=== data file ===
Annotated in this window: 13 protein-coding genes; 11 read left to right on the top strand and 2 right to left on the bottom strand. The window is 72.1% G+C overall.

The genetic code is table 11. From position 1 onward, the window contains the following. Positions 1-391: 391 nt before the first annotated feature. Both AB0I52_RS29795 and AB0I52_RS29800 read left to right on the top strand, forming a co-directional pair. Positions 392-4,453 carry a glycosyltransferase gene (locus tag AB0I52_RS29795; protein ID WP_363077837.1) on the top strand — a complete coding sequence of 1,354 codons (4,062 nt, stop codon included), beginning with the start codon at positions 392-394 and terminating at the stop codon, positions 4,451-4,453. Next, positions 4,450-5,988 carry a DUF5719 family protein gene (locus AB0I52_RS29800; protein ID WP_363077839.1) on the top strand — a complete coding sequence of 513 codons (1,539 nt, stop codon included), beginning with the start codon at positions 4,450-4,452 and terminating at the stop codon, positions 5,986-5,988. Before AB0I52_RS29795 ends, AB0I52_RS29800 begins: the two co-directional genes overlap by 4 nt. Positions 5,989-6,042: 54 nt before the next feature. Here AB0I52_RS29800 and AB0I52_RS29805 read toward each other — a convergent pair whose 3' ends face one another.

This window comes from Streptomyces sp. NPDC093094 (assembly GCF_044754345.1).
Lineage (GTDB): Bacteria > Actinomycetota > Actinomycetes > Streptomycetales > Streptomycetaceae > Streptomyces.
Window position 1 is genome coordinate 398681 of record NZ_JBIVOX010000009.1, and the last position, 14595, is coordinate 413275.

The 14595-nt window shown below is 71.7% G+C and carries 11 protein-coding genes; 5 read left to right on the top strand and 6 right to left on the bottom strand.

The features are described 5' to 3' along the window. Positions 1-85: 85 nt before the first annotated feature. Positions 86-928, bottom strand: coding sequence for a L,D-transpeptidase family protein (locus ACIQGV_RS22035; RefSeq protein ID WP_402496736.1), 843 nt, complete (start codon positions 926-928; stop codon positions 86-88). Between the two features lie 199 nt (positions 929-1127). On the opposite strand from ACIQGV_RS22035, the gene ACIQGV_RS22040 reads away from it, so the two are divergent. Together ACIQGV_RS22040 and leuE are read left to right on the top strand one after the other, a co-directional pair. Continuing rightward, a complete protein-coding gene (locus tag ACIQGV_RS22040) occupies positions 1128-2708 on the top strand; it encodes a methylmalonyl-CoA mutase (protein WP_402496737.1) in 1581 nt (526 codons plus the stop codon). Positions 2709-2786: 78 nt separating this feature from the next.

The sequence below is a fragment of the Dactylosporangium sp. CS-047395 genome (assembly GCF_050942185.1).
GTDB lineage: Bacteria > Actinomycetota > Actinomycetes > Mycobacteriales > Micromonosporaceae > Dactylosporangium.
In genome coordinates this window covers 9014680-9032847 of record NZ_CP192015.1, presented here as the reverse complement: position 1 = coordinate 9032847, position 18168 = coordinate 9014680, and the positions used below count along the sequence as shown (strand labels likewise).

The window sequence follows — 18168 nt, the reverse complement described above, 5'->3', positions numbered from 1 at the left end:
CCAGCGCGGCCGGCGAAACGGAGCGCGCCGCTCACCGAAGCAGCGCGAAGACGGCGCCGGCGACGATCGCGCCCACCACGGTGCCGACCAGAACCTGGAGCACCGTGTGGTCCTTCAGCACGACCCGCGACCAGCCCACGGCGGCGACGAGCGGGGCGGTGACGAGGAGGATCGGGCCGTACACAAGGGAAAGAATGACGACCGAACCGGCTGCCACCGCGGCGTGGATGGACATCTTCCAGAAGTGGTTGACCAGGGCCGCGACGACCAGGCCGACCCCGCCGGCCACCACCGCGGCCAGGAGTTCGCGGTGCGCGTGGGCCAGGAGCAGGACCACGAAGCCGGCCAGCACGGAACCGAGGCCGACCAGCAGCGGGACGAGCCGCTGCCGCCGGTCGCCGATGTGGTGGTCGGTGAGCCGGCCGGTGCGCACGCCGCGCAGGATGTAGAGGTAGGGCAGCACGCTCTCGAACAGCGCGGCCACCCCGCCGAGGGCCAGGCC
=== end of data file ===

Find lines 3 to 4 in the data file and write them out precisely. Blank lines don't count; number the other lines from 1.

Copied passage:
This window comes from Streptomyces sp. NPDC093094 (assembly GCF_044754345.1).
Lineage (GTDB): Bacteria > Actinomycetota > Actinomycetes > Streptomycetales > Streptomycetaceae > Streptomyces.